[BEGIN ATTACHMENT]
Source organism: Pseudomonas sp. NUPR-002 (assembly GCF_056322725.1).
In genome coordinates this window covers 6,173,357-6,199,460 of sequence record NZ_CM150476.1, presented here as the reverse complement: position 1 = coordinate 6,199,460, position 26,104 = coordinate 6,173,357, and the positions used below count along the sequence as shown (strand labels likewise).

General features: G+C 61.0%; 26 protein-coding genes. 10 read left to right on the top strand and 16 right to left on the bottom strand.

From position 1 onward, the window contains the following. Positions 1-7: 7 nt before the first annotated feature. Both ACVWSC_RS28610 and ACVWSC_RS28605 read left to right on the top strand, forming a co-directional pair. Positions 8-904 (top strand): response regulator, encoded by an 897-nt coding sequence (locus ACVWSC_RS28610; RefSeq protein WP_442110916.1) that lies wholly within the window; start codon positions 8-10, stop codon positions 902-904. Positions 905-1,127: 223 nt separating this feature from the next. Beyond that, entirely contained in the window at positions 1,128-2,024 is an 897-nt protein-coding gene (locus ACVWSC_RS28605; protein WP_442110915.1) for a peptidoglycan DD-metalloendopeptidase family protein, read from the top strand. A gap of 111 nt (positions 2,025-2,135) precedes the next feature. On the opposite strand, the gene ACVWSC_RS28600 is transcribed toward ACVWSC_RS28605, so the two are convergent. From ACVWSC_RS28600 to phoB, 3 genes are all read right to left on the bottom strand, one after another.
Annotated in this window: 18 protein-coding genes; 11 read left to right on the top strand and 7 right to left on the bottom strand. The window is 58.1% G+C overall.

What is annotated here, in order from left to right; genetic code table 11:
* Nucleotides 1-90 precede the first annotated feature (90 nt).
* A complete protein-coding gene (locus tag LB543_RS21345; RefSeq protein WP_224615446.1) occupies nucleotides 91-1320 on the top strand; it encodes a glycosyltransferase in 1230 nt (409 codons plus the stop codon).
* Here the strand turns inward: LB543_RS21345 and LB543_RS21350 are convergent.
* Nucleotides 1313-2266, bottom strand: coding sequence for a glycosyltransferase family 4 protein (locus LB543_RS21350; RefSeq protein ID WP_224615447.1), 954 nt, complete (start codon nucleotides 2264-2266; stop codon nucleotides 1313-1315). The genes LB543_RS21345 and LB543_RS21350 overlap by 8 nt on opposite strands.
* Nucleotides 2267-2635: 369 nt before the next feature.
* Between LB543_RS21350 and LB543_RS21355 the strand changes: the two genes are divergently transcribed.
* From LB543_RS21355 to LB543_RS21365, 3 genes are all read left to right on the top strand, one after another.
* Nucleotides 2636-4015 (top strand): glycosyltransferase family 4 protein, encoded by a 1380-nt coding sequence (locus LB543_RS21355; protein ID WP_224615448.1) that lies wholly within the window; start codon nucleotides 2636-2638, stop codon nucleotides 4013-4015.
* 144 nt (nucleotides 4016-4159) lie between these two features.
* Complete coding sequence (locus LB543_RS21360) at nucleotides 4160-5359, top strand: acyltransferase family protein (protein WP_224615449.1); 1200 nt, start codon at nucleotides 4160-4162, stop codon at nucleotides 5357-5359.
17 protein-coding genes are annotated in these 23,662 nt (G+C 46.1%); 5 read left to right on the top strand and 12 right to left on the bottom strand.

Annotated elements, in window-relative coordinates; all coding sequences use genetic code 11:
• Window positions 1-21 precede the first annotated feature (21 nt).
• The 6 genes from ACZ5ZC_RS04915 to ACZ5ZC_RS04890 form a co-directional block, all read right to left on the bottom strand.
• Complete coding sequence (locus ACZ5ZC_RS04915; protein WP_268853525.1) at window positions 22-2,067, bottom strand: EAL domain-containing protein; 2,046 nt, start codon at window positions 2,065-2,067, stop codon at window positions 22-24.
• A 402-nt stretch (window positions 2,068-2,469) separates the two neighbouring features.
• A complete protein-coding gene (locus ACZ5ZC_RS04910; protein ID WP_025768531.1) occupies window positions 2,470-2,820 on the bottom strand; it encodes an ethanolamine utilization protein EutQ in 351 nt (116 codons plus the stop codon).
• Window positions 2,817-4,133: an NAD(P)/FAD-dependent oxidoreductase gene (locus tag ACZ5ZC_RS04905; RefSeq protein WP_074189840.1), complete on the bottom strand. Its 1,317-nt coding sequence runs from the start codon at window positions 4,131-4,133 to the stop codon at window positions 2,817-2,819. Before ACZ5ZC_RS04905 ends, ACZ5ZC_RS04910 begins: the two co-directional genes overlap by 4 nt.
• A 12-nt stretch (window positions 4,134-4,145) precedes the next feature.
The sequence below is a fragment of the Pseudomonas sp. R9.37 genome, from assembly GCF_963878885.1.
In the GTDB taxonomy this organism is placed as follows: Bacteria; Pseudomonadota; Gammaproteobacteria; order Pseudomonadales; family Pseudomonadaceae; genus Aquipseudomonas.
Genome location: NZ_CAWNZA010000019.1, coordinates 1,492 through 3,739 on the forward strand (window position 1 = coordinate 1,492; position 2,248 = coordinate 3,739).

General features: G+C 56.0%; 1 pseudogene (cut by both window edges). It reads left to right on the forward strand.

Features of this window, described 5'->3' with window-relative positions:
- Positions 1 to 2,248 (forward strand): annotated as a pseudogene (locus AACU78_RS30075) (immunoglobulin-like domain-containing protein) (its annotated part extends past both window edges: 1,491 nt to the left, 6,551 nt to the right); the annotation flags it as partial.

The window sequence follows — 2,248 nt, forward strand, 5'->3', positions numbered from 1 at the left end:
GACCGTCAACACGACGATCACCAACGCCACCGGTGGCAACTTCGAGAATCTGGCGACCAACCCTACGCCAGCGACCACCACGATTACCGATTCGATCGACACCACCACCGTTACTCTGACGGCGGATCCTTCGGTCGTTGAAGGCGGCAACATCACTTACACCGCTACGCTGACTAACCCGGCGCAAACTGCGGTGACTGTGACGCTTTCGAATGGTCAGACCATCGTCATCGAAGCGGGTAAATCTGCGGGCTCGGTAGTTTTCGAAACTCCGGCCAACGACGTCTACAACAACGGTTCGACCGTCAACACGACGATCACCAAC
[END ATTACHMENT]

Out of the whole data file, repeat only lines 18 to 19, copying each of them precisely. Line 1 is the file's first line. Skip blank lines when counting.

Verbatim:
Annotated elements, in window-relative coordinates; all coding sequences use genetic code 11:
• Window positions 1-21 precede the first annotated feature (21 nt).